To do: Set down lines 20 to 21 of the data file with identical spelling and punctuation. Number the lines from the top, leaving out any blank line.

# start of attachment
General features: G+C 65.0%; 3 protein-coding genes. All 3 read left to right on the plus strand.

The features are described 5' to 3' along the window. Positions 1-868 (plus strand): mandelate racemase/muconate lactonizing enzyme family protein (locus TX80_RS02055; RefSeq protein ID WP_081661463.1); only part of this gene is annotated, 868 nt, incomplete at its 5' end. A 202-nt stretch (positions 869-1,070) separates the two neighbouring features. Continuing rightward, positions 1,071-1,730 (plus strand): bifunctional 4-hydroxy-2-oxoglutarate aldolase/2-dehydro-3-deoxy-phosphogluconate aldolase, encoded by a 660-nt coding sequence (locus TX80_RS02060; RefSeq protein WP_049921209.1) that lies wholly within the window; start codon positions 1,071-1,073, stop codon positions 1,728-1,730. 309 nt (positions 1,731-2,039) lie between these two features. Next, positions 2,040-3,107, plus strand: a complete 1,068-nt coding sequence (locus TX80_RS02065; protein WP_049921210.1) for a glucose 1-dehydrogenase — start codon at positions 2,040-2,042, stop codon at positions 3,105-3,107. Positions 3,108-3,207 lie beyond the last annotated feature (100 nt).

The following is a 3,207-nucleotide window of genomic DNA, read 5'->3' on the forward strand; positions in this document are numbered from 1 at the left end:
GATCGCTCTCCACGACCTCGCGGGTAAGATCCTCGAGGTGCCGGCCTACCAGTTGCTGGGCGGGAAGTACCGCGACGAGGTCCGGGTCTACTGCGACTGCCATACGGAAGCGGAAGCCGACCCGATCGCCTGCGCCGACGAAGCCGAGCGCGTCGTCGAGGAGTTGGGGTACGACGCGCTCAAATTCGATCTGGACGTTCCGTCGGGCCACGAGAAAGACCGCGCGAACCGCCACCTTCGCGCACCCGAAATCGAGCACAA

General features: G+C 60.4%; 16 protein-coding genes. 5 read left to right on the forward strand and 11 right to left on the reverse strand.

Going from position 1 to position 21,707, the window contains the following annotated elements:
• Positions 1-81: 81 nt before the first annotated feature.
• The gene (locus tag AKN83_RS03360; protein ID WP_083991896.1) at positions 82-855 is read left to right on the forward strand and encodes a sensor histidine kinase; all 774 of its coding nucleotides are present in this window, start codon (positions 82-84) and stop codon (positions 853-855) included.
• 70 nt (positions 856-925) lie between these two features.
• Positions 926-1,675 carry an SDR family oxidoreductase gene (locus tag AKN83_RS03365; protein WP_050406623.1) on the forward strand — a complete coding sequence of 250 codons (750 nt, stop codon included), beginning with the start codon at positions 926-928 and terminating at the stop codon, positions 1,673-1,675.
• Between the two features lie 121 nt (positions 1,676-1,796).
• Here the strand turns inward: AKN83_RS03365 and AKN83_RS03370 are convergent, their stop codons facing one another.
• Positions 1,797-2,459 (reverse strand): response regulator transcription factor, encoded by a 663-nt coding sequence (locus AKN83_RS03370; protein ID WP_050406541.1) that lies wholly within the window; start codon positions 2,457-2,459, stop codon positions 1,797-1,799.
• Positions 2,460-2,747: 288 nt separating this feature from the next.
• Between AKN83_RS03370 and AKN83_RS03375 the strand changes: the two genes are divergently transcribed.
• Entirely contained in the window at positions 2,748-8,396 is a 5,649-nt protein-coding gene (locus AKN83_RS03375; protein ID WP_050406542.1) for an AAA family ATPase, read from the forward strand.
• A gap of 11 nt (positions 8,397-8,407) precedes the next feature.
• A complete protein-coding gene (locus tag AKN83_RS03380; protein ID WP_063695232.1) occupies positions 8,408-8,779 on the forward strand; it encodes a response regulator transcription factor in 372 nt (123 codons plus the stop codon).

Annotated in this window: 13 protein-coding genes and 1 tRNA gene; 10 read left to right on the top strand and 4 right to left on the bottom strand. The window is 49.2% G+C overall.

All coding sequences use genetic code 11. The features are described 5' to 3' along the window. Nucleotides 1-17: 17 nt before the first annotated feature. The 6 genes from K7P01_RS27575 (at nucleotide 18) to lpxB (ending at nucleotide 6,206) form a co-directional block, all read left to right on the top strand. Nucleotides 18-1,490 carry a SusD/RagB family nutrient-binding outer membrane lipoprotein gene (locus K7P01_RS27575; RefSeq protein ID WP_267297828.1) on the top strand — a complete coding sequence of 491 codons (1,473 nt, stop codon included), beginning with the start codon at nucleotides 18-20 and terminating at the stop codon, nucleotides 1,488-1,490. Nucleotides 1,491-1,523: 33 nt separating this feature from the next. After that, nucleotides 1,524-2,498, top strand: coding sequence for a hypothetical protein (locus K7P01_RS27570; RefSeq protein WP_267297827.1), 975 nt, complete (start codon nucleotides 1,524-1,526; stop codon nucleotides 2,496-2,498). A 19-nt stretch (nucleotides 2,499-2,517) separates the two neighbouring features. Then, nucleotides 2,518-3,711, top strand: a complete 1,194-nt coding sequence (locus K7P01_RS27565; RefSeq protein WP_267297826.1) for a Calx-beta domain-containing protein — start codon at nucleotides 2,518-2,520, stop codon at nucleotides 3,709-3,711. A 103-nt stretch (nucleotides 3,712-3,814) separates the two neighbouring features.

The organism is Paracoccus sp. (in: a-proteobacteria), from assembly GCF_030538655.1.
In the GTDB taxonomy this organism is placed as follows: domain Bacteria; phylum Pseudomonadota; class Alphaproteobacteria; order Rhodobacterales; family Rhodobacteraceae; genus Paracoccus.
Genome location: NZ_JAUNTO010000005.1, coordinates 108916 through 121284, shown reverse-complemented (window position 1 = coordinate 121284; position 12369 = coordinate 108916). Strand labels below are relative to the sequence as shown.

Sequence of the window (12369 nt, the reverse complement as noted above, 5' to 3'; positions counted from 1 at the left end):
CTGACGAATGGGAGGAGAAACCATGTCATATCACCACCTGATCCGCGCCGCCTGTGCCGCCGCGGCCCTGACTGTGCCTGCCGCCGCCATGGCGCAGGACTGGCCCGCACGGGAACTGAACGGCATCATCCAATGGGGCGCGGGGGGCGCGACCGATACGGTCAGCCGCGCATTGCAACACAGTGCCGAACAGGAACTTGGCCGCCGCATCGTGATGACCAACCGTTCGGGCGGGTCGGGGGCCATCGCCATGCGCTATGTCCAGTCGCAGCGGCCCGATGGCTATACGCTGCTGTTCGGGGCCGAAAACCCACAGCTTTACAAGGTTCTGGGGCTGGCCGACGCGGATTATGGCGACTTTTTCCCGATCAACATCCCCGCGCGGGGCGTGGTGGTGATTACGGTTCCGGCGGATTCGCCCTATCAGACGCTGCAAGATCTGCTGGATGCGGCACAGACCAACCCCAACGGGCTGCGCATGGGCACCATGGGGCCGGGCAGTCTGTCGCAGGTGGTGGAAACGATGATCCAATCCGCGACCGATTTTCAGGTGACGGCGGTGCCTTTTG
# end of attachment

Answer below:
All coding sequences use genetic code 11. The features are described 5' to 3' along the window. Nucleotides 1-17: 17 nt before the first annotated feature. The 6 genes from K7P01_RS27575 (at nucleotide 18) to lpxB (ending at nucleotide 6,206) form a co-directional block, all read left to right on the top strand. Nucleotides 18-1,490 carry a SusD/RagB family nutrient-binding outer membrane lipoprotein gene (locus K7P01_RS27575; RefSeq protein ID WP_267297828.1) on the top strand — a complete coding sequence of 491 codons (1,473 nt, stop codon included), beginning with the start codon at nucleotides 18-20 and terminating at the stop codon, nucleotides 1,488-1,490. Nucleotides 1,491-1,523: 33 nt separating this feature from the next. After that, nucleotides 1,524-2,498, top strand: coding sequence for a hypothetical protein (locus K7P01_RS27570; RefSeq protein WP_267297827.1), 975 nt, complete (start codon nucleotides 1,524-1,526; stop codon nucleotides 2,496-2,498). A 19-nt stretch (nucleotides 2,499-2,517) separates the two neighbouring features. Then, nucleotides 2,518-3,711, top strand: a complete 1,194-nt coding sequence (locus K7P01_RS27565; RefSeq protein WP_267297826.1) for a Calx-beta domain-containing protein — start codon at nucleotides 2,518-2,520, stop codon at nucleotides 3,709-3,711. A 103-nt stretch (nucleotides 3,712-3,814) separates the two neighbouring features.

The organism is Paracoccus sp. (in: a-proteobacteria), from assembly GCF_030538655.1.